That great modern philosopher, Kermit the Frog of Muppet fame, reminds us that it is not easy being green. That's especially true in a Midwest garden during winter.
Nature points out how difficult it is to be green in winter by absence of the color. I garden where primarily an Eastern deciduous forest habitat existed. If not covered by snow, the dominant color is some shade of brown.
Perennials must survive temperature fluctuations
While our temperatures are normally not all that severe, they do make fast and sudden changes. We have highs of 20s F. and 30s F. this week, and next week it's in the 50s F. and 60s F.
It's hard for a plant to exist above ground if its roots are frozen and the winter wind is pulling moisture from anything with its nose exposed. Snow cover acting as a protective blanket is unreliable as snows seldom last for long.
With all this fluctuation in temperatures, it can be difficult to know your hardiness zone, but a quick check can establish a guideline for averages when selecting plants for your winter garden.
Five great perennials for winter
I have five favorites that I know will be there for me, relieving my wintertime cabin fever.
Unlike the garden hybrid hellebores that most gardeners are familiar with, Helleborus foetidus, or bearpaw hellebore [see photo at left above], does not have colorful blooms in the traditional sense. But its green bell-shaped blooms certainly satisfy me when they begin forming in mid-December, opening in mid- to late February.
This species is a study in green as previous year's foliage turns deep olive-green while the bloom stem rises from that color in chartreuse-green, and bell rims sometimes have touches of rusty red. Two feet or so in height, with a spread of three to four feet, it is a green beacon in the winter garden.
Gaultheria procumbens, or creeping wintergreen [see first photo above], is the Currier and Ives holiday card of the winter garden. Only six to eight inches in height, it scampers about forming mats of highly polished green leatherlike leaves. No matter the weather, the foliage always looks as though elves came out each evening to wax and buff each individual leaf.
Urn-shaped blooms are white to pink in June, turning to scarlet red berries in late fall, lasting all through winter. Dust lightly with frost or snow and you have a holiday card. Oh, you can also chew the leaves and berries for fresher breath.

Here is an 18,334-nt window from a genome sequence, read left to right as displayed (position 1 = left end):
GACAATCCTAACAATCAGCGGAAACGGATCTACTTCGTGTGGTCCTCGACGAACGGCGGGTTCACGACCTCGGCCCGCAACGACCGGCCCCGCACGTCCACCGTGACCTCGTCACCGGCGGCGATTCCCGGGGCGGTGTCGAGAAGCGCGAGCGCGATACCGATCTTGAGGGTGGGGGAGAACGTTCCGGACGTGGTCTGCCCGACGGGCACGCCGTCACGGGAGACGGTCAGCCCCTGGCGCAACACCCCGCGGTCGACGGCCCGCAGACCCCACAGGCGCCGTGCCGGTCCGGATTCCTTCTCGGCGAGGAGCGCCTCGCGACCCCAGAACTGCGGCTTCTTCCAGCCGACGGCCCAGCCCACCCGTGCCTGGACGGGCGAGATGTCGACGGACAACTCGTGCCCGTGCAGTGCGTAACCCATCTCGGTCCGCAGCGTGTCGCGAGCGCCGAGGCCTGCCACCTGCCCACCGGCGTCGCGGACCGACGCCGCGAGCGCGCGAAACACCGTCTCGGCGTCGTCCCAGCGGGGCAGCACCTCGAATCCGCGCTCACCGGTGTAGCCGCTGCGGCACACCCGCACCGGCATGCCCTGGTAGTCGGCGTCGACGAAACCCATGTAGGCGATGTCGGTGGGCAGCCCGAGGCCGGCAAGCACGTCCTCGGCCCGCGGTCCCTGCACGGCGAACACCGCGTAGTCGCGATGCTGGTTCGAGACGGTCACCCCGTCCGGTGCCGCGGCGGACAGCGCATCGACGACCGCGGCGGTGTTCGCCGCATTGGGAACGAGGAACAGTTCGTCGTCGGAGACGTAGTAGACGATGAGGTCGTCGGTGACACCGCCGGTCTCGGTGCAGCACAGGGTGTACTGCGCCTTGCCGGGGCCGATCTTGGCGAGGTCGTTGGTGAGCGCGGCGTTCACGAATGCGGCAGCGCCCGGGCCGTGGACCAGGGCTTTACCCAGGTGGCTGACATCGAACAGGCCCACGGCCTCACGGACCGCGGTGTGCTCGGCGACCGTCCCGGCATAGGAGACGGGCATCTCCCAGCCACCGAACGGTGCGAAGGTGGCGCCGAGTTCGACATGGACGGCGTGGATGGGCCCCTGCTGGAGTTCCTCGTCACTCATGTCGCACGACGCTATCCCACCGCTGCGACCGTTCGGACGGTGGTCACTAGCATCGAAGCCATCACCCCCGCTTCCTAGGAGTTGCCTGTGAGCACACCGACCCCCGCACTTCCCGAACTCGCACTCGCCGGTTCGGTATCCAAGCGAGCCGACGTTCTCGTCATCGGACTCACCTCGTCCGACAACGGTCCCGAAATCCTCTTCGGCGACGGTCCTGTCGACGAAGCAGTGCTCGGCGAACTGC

Mitchella repens, or partridgeberry [see second photo at top], has a place of honor in my shade garden. Near a garden bench under mature cedars is a raised bed. In this bed are deciduous azaleas with partridgeberry beneath painting the mulch green as it spills across and over log edges of the bed.
All is tiny about this creeper. Leaves are smaller than your pinky fingernail, deep glossy green with a prominent vein down the middle. Twin trumpets of white turn to red berries in late fall. Trumpet blooms are joined at the base, so each berry will have two bellybuttons. It's a great ground cover for small bulbs such as trout lilies (Erythronium species) or Jack-in-the-Pulpit (Arisaema triphyllum).
Camptosorus rizophyllus, or walking fern, is my favorite fern. I keep tucking it throughout the gardens. Thus far it resides alongside and upon stones forming my water feature. It is now creeping across a nurse log and on the side of a rotting stump. Any place moss will grow, walking ferns will grow.
The common name best describes the fern. Tips of fronds touch moss or mulch and anchor themselves to form another clone of themselves. Given time there is a crisscross mat of six-inch ferns hugging their habitat. Snow melts and there they are to green you on a winter walk.
Truly a collector's plant, Rhodea japonica, or sacred lily of China (Japan) [see third photo at top], fills a difficult niche in the shade garden. It actually does best for me in root competition at the base of small trees and shrubs, where it will stay on the well-drained to dry side. Too much moisture and spots form on its leaves.
Foliage is long and straplike, polished deepest green. Leaves grow to about 18 inches in length with a width of 2-1/2 inches. Rhizomes slowly creep forming colonies. The blooms are insignificant, red berries in winter are usually hidden, so the plant is a bit of a "one hand clapping" experience.
Gene Bush, a nationally known garden writer, photographer, lecturer, and nursery owner, gardens on a shaded hillside in southern Indiana. His website is www.munchkinnursery.com. He also writes the Garden Clippin's Newsletter. This is his second post at the Diggin' It blog. You can read the first one here.